With a start, I realized that I should have been up in Toronto where all the real subversion was happening last night. Too late. I've been preoccupied with family matters, and numb to the world stage. Our own Seattle right around the corner, where acting up can make a difference. But then I watched a burning police car via over-the-Internets video and it looked so Canadian. Almost as if they have no interest in fanning flames of provocation. According to Michael Moore, they don't even lock their doors. And the cops with batons were equipped with bicycles, of all the crazy stuff. They were probably dialed in to the subversives' Twitter accounts. No-one looked very guilty. Not even the police. We're such hosers down below.
Subversion gets no satisfaction these days, and there are still unaccountably scant audiences down at the Theatre. Which only means that there's more room for YOU. These shorts are good!
I can't quite agree that this "A" or "Artaud" lineup is better than the one I saw last week. These short one-act plays were certainly engaging, but sometimes veered in the direction of a Saturday Night Live skit, which was what I fell asleep to last night, literally. Well, it was a re-run, so it wasn't technically "live", but it was live once! (Eat meat, it's what's for dinner, though you should eat stuff which was alive and not in industrial feedlot simulating life, as I learned the other time from the "B" lineup) It could just be the venue which keeps the crowds at bay - I'm pretty sure that if you threw these shorts up on a television screen, or a YouTube say, audiences would howl. Buffalo-born has made the world stage before!
Real theatre (sic) is face to face in a way, although I think if the actors were to make eye contact of the sort real people do they could never quite do the incredible job they did here last night. These actors were *in* to their roles. What a pleasure!
To run them down - not like police do, but like reviewers do - there were middle schoolers acting like adults negotiating gender politics as on the world stage of trade negotiations to our North (I might have my scale and venue mixed up). There was a traffic control disembodied voice posing as a very masculine God. There was celebration of the quiet choices of the abused women of the world, stood in for by an offstage silent smiling nun of ones imagination. The sister act-ed by a gay woman celebrant of absent judgement toward dronish subservients in a patriarchal structure of abuse which hardly becomes the Universal Church of Men. There really were bees composing Genesis, with some gender role reversals. Well, all you have to do is to imagine queens and drones and this was funny honey. Sweet. A Boorish banker opening an American do-gooder NGO-sponsored eco-tourism mecca down in South Africa with ironic twists. I mean, talk about ironic! You don't even know.
I don't know if life imitates art, or if the other way around, and how come it all coheres if only in this one mind, but each play plays on the others and on reality, so-called, and there's microcosmic shift which might be enough. It always has been. Did you think the world could change its mind all at once?
I'm not kidding, this was good stuff. The first short was acted out by students at the Performing Arts High School Magnet (another Buffalo invention), which is surely harboring some talent. Some good teaching. Some almost unbelievable presence on stage. The monologue by the gay sister of the sweetly innocent nun was performed so convincingly that I felt as though she stood for everyman, liberated, constrained, uncertain, freed, holding back from judgement herself, though she had every right to toss firebombs. On the model of silent women the world over who need honoring, but not, you know, worshipping.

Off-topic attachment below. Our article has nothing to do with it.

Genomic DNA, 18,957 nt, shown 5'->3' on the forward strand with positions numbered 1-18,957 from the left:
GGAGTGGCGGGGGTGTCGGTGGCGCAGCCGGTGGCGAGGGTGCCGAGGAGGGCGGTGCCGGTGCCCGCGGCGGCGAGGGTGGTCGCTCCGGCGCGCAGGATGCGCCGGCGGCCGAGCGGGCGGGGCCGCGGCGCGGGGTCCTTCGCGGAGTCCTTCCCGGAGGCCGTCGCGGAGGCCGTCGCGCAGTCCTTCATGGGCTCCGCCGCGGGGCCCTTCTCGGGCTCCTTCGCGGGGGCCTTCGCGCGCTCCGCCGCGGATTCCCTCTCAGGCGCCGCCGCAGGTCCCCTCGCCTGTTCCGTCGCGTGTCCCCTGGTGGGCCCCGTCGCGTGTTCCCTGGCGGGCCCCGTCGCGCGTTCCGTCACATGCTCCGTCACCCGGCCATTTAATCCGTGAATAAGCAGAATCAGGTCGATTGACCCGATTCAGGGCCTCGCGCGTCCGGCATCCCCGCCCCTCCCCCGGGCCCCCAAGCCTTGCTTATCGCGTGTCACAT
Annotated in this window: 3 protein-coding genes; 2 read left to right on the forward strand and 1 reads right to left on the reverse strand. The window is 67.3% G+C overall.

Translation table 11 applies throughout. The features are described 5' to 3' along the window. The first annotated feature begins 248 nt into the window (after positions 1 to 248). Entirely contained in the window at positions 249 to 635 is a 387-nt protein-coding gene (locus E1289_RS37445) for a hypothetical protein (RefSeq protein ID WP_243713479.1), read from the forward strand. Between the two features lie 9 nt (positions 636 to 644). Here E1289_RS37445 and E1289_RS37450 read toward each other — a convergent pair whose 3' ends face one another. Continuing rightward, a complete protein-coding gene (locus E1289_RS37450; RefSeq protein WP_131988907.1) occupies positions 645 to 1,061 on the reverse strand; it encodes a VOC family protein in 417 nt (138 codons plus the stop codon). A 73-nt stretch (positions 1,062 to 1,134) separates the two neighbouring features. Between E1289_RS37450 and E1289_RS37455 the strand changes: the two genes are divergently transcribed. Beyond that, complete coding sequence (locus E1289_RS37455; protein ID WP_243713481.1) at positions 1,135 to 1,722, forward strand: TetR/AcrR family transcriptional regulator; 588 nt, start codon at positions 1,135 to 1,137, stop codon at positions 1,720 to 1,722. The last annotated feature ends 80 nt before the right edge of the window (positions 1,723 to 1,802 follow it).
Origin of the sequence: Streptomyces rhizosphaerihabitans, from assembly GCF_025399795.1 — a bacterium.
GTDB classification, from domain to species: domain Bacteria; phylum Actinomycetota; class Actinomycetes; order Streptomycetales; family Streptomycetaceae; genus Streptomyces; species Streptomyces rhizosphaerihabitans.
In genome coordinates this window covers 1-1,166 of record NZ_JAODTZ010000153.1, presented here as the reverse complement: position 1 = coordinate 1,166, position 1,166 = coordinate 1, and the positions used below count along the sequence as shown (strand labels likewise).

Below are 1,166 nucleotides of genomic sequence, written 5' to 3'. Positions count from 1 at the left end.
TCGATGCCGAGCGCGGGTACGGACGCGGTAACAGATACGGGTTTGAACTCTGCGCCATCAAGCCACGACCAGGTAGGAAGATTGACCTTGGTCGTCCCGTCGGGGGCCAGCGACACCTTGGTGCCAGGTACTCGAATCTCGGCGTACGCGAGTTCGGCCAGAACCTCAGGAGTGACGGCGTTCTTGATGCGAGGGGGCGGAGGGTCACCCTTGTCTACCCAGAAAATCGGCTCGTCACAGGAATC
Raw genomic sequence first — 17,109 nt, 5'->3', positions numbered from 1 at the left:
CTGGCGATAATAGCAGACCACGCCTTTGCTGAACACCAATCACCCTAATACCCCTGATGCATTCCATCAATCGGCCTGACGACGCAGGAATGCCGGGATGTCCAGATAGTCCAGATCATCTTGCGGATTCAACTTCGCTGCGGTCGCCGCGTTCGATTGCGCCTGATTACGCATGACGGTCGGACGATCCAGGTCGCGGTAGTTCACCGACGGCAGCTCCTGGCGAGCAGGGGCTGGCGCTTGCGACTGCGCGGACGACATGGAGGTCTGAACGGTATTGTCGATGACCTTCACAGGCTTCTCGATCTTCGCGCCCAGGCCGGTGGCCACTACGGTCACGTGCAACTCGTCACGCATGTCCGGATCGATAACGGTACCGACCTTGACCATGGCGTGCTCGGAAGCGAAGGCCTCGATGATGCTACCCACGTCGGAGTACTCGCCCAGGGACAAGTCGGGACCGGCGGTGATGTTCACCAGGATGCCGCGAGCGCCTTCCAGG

And really, you should see actors channeling bees looking down on us humans-without-awareness. Divided as we are from the continuum of life. Genesis. Exodus. Who knows how the world will change? One awakening at a time? Person to person? The bees really are telling us something about our mono-culture, I mean the real bees, the ones we depend on for our pollination and our lives, and, um, I think we can't live without them, no matter the buzz down in South Africa which drowns out the thoughts of superstars. We didn't project our dreams on that screen this time, did we?
Right before the show I installed a new battery to the supposedly irreparable iPod my daughter's cat accidentally showered. People camped out all night to get the latest of these false presentations of seamlessness, interfaces without any way in. Willing to overlook flaws at the cost of a fatted service contract, as though they never crash. I will not refrain from opening smooth exteriors, you know, certainly not because I've been mesmerized by Word or words or acting.
The place where I bought the iPod battery represents a mission to protect landfills from poison superannuated electronic gear by demonstrating how easy it is to repair. Yeah, I know I'm being greenwashed, but, well, still I'd rather watch live theatre than participate in staged protest, and the "genius bar" just tells you they don't fix these things. I'm no sucker for guys in robes representing some mysterium.
Who knows how the world will change? The only thing that we do know is that it will, because the math doesn't work out the way we're going. Why not start here? Why not now? As my friend and I were walking out there was a full red moon just above the treetops, over the low buildings of this supposedly dying city. Now I just found out that I'd missed it's eclipse. The moon's, I mean, not the city's - for that I've been fully present. These menstrual pulls cannot be gainsaid by my manly artifice. My head was turned, as was God's, on stage, by flesh. Hey, I'm human. I'm implicated. She was hot!